The Research and Insight team at the Active Wellbeing Society work with communities who are facing the highest level of inequalities and are least often heard, to amplify their voices to inform policy and practice.
Hannah shares the team’s approach to co-designing and delivering research with communities.
She emphasises the value of co-production within research is to ensure people’s voices are heard throughout the process. So that people are not only answering research questions, but they also decide what research questions should be asked in the first place
Tell us about a time you co-created with people
So, we recently worked on a project that was funded by Birmingham and Solihull ICS and via BVSC we were commissioned to deliver a fixed-term co-production project about digital health services.
We reengaged community researchers we had previously trained in another project. We provided them with more project specific training and refreshers so they could become co-researchers with us on that project.
We were given some areas of questions from our funding partners, and we worked with the community researchers to help to shape those. The community researchers looked at and deconstructed those questions and said, “well, we wouldn’t use that word there, that doesn’t mean anything within my community”, so we talked through alternatives.
They co-facilitated the focus groups with us. It was an Active Wellbeing Society member of staff and a community researcher, and we held three focus groups and for people with long term physical health issues in receipt of benefits. TAWS colleagues did the initial analysis and then we took that back to the co-researchers if the analysis represented what had been shared and what they had captured in their notes.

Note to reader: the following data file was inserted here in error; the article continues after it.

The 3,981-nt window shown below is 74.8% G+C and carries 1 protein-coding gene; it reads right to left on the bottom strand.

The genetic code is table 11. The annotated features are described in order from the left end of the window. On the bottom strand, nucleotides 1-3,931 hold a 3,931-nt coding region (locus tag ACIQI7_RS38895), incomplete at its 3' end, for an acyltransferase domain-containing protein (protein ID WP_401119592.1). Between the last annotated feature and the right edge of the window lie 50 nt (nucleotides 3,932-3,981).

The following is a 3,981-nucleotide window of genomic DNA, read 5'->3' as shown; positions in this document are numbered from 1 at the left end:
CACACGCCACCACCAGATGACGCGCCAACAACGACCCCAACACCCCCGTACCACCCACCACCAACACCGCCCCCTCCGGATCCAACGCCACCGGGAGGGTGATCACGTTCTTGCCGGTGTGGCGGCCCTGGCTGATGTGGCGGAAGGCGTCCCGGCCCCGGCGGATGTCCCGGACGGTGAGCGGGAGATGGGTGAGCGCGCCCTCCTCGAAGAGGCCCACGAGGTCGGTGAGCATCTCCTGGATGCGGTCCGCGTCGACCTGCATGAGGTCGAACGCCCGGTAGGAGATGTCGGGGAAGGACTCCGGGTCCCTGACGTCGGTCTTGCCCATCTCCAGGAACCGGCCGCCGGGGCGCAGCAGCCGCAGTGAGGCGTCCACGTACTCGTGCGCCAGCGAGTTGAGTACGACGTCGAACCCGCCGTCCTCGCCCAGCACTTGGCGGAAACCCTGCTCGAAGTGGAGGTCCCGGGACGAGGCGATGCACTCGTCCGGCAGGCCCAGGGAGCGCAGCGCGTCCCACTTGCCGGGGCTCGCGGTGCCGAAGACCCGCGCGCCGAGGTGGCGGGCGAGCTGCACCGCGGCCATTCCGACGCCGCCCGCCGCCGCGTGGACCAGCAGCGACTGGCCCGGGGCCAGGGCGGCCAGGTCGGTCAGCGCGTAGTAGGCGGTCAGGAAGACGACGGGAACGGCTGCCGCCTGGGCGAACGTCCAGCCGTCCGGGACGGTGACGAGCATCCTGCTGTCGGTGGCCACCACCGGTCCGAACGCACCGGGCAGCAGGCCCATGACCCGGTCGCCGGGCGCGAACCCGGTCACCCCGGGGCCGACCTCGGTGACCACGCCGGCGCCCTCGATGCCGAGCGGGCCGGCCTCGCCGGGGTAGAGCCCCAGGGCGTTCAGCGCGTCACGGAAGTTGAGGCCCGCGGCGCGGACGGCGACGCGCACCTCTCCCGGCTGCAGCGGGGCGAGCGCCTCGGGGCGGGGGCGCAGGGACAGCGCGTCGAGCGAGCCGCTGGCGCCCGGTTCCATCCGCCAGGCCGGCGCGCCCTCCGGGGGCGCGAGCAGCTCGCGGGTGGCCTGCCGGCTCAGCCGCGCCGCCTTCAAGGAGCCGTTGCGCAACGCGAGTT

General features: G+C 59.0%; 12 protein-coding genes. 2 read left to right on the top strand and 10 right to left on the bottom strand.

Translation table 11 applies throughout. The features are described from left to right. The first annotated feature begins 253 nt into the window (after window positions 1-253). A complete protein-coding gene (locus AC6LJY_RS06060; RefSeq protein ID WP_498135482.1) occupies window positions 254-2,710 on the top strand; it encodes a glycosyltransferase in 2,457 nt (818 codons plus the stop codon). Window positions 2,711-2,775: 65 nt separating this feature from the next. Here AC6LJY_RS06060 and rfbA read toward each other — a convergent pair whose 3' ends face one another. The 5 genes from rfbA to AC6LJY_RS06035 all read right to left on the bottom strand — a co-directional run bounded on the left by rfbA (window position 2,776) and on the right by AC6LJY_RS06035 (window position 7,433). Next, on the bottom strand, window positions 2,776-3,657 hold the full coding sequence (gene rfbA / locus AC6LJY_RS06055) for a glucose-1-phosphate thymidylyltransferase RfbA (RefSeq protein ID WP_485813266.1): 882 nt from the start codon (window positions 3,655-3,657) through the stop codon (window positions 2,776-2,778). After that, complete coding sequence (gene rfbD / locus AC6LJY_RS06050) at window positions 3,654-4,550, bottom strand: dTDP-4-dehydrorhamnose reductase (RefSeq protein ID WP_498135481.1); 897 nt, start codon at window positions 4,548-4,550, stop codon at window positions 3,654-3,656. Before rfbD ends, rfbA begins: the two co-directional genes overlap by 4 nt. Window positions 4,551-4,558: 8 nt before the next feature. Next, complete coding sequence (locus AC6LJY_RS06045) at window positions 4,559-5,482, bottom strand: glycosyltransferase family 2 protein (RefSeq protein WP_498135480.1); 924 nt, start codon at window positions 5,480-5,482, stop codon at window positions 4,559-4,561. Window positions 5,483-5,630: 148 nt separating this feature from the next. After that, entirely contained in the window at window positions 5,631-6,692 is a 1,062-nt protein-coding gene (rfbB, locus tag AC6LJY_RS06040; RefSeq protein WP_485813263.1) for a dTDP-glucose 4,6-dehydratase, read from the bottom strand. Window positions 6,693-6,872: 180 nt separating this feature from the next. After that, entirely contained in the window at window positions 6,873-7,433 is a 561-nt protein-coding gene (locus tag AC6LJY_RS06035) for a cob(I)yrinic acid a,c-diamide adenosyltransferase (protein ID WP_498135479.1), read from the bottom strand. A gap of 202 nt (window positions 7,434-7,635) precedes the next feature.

We then met with the focus group participants for a further hour and played back what we had understood from the community research. It worked really well and made the focus group participants feel that they really had been heard.
What steps do you take to co-create with people?
Going where people gather We go out and do focus groups where people are at. We go into GP surgeries; we go into cafes… We’re not asking people to come to a formal research environment. We try and create an environment which feels open and safe and as equal as possible, in terms of power dynamics.
Clear, but flexible timelines It’s important co-researchers feel they have time to ask questions and feel prepared and ready to go to the next session. As employees, this means we have to turn around research very quickly to make sure we have enough time for meetings, reflection and changes in between.
Involving people who are affected Structural inequality means some communities are disproportionately affected by poor health. People from these communities have rich lived experience, so when we recruit community researchers, we deliberately engage with people from specific groups, to help tackle these issues. We give people research training, and they go back to their communities, to work with them.
Space to feedback: It’s not just community researchers telling the Research team stuff or giving us data. We invite research participants’ input in analysis of the findings.This gives them the chance to hear what we have taken from our discussions, and make sure what we have heard is actually what they meant.
To do this well, you must give community researchers enough time go through the data to make sure that they’re feeling confident going into feedback sessions.
What difference do you think it makes when you co-create with people?
There are enormous benefits of working in this way.
For community researchers, I think they really enjoy doing it. They develop skills, gain confidence. They enjoy the opportunities it brings. Being part of producing research also de-mystifies the processes involved. It lessens that worry that if you take part in research your words will be misinterpreted or used to support an agenda. When we feed findings back to people, there is a real feeling that people have been heard and that it felt a lot less like a kind of tick box exercise. So, it also creates a strong sense of agency.
For our organisation, I think it’s beneficial having a community researcher in the room, co-facilitating. Often with research, academics or people parachute into a community and deliver it, which creates a ‘you’ and ‘them’ situation. Working with community researchers reduces that gap.
For the research, it also gives us confidence that reports you’ve produced are corroborated by and with the people that you’ve been working with. When you’re sharing that back to partners or to influence policy, that is really key … there is a real feeling of being heard.